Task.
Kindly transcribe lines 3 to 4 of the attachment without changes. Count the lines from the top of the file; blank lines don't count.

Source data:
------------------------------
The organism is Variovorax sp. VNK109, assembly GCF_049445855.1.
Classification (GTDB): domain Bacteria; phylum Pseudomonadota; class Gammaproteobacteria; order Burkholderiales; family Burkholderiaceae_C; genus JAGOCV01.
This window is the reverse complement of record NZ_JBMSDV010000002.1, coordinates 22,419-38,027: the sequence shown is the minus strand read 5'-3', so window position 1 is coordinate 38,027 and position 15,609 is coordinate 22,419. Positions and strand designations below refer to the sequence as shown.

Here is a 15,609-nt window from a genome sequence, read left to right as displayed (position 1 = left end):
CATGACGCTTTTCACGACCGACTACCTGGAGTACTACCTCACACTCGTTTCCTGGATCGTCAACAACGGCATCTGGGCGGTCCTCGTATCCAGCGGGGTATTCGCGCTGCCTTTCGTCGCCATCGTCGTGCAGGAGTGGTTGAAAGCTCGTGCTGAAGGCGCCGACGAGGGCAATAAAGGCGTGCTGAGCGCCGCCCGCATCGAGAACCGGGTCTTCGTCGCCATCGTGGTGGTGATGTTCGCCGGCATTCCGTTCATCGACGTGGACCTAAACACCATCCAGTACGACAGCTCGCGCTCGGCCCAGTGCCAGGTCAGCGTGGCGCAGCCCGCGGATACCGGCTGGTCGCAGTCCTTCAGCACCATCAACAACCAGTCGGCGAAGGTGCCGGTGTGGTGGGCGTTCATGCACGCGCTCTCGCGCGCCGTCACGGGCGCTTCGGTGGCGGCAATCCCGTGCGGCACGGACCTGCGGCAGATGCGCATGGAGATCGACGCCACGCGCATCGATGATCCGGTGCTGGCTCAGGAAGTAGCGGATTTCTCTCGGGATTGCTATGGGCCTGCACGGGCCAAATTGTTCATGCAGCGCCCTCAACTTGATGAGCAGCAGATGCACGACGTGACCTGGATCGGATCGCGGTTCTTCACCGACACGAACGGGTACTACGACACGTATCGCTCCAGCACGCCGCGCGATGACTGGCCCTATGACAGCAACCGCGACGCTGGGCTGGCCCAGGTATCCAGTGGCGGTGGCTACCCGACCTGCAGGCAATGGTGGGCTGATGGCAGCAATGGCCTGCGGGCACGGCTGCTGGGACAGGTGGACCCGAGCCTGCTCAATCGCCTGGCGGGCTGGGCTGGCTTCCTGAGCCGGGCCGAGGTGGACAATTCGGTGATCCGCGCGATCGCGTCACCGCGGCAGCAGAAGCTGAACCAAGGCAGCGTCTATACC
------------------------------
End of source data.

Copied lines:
This window is the reverse complement of record NZ_JBMSDV010000002.1, coordinates 22,419-38,027: the sequence shown is the minus strand read 5'-3', so window position 1 is coordinate 38,027 and position 15,609 is coordinate 22,419. Positions and strand designations below refer to the sequence as shown.

Here is a 15,609-nt window from a genome sequence, read left to right as displayed (position 1 = left end):